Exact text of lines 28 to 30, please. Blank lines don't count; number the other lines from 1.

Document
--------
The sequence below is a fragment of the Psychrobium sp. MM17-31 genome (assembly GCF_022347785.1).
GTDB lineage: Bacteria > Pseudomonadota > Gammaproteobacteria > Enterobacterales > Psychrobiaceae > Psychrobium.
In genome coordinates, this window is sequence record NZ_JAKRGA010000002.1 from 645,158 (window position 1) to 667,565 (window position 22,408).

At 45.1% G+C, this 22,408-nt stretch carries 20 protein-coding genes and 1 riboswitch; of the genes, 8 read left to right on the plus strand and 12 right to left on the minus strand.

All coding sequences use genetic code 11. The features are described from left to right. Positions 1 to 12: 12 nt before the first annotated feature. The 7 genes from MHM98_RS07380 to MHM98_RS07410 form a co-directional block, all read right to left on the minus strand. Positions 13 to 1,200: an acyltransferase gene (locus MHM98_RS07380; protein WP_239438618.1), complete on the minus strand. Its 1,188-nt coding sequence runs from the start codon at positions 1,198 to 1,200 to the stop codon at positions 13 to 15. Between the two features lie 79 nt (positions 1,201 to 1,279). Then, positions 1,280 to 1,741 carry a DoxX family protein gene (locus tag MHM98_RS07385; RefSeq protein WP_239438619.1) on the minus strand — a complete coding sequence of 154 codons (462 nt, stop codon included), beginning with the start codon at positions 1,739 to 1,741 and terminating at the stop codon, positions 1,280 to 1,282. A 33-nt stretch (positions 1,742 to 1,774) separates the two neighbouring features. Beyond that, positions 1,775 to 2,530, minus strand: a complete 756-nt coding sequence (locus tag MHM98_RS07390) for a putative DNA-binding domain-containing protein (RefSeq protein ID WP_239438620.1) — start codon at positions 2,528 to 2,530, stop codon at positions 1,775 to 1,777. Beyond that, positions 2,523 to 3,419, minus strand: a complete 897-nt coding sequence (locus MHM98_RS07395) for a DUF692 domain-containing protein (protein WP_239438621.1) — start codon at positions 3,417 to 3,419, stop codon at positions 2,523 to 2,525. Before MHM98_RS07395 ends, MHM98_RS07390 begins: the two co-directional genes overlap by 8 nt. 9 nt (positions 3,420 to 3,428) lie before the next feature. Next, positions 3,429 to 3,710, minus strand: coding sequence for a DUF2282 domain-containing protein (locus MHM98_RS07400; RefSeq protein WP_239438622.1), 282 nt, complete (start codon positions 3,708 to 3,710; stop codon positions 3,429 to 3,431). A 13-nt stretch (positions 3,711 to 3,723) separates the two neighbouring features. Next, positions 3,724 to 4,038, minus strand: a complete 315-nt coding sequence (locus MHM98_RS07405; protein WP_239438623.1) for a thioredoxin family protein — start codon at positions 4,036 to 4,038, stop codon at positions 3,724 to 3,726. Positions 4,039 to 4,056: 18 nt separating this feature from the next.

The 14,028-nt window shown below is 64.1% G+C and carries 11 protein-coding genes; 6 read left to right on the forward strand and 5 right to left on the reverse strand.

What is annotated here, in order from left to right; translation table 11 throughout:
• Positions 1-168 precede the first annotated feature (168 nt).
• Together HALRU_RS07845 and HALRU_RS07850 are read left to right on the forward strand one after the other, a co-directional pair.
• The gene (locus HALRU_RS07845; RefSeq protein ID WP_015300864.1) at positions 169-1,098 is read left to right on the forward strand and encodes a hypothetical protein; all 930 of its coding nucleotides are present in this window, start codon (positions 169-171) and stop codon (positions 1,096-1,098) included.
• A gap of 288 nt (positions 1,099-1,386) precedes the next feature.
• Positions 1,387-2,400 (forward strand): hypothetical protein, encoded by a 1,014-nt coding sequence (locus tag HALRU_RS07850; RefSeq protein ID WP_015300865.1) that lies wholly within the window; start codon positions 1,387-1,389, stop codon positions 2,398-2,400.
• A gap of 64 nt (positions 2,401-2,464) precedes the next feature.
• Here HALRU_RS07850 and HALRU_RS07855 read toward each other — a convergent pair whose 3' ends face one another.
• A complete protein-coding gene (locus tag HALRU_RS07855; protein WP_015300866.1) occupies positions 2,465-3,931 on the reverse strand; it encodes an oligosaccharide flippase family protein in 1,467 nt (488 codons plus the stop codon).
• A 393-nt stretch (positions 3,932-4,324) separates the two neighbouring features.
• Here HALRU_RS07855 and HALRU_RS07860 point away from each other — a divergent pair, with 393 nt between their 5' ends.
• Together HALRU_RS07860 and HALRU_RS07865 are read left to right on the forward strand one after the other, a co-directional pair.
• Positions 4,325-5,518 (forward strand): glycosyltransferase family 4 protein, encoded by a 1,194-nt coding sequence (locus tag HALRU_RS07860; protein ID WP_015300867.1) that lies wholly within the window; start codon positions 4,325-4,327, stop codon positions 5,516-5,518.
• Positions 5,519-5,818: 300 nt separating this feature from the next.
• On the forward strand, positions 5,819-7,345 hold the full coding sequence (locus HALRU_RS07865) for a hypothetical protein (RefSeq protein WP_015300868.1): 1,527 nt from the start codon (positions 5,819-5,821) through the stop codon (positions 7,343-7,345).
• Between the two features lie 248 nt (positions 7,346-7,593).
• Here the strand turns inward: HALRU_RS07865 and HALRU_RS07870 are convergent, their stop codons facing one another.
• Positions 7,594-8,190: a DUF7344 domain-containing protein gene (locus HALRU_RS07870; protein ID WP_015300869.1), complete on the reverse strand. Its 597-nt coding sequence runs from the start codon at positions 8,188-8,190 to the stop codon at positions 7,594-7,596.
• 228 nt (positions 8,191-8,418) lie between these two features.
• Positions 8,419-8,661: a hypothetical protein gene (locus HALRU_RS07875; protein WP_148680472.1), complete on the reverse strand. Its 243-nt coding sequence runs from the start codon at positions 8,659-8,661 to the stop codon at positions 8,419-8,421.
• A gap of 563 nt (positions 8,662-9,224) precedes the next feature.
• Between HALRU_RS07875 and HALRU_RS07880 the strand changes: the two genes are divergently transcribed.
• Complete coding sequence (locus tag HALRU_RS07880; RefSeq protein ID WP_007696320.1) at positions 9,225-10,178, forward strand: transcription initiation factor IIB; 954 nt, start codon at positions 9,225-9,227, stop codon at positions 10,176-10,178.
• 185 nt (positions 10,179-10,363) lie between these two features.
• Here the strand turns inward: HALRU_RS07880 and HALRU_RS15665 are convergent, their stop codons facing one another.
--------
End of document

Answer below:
• Between HALRU_RS07875 and HALRU_RS07880 the strand changes: the two genes are divergently transcribed.
• Complete coding sequence (locus tag HALRU_RS07880; RefSeq protein ID WP_007696320.1) at positions 9,225-10,178, forward strand: transcription initiation factor IIB; 954 nt, start codon at positions 9,225-9,227, stop codon at positions 10,176-10,178.
• 185 nt (positions 10,179-10,363) lie between these two features.